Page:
partisan points. This has been a genuinely important piece of work to which Members of all parties have contributed, and I think it will be a game changer.

On the banks, I shall read the right hon. Lady a quotation that I believe sums up better than anything that I could say what is likely to happen with the financing of the scheme. It comes from Conor Hennebry, the director of global capital markets at Deutsche Bank, who says:

"We believe the Green Deal has the potential to improve access to home energy efficiency for families across Britain, and we are delighted to be working with DECC on this exciting initiative."

He added on another occasion that

"the City is practically champing at the bit to finance the government's green deal."

I believe that the finance for the scheme will come through very strongly. The securitisation market is opening up-Eaga, for example, has already gone to the bond market with a securitisation, and many of the utility companies have securitised gas bills. I think that finance will be readily available, which will be an important part of making the green deal work.

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Andrea Leadsom (South Northamptonshire, Conservative): I welcome the Bill-it is a superb idea, and I applaud the Government for bringing it forward so quickly. May I press the Secretary of State on consumer protection? As with any new initiative that a tremendous number of people want to take up, some providers will inevitably promise the earth and not deliver. What protection will there be for consumers, particularly those in fuel poverty to whom much is promised but little is delivered, to ensure that they get the insulation and the reduction in their fuel costs that they are expecting?

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Christopher Huhne : I absolutely sympathise with the hon. Lady's question-I spent a number of years on the board of the Consumers Association, and I am a firm believer in the need for good consumer protection. There are several layers of protection, and the first line of defence for the consumer is competition. The inability of householders to get an assessment and an alternative quote-such competition keeps suppliers lean and mean-is perhaps what went wrong with the Warm Front scheme.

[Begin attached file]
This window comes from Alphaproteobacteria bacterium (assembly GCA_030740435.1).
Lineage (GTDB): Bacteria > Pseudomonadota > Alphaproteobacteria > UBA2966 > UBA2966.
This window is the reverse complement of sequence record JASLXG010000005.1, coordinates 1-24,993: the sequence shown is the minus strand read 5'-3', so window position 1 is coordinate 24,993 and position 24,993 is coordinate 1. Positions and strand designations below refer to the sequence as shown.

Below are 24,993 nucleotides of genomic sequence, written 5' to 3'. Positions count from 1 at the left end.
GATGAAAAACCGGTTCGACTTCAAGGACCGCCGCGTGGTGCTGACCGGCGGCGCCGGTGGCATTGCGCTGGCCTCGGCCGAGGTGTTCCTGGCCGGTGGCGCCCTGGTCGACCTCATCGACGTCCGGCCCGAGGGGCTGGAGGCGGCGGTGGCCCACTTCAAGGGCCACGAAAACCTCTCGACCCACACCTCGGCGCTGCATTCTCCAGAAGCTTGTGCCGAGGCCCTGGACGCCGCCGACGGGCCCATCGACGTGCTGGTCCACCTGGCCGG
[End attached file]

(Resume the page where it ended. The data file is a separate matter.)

In addition, we will have all of the usual protections. I mentioned the Consumer Credit Act 2006 in respect of finance, but there is also the accreditation scheme for assessors, so we will know that assessors are properly trained to assess what people need in their homes to meet that golden rule. We will have properly qualified installers, so avoiding the problems that occurred, for example, in Australia, where untrained people crawled through people's lofts, banging nails into wires and setting fire to homes. The whole Australian energy efficiency industry was given a bad name for many years because of that, but we are avoiding those problems. The hon. Lady will see in Committee that we have delivered a lot on consumer protection.

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Michael Meacher (Oldham West and Royton, Labour: The Secretary of State has concentrated on the benefits of the Bill, which of course depend on whether there is high take-up, which in turn depends on the interest rates on loans under the green deal. Will he give

us some idea of what he intends the interest rate to be? Most expect that it will be of the order of 8% to 10% over a 25-year period, which will rule out very large numbers of people, particularly the poorest.

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Christopher Huhne : The right hon. Gentleman is right to say that the interest rate is important. However, it is up to competing businesses to arrange that finance. I also very much hope and trust that finance houses will make pools available for the small businesses of which my hon. Friend Andrew George spoke, so that providers other than the B&Qs and the Scottish and Southerns-the big providers-can get involved. The key point is that the securitisation market is opening up for such businesses, and the finance available is at a reasonable level, which I believe will ensure that we have take-off. However, the right hon. Gentleman is right that that is a market decision.

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Angus MacNeil (Na h-Eileanan an Iar, Scottish National Party

The Secretary of State mentioned qualified installers, which in theory are all very well. However, one problem, especially in rural and island areas such as mine, is that in practice, local businesses are often unable to tender for the work because of the big contracts that are put together. People in the locality are cut out and left without the work while people come in from outside and take it up.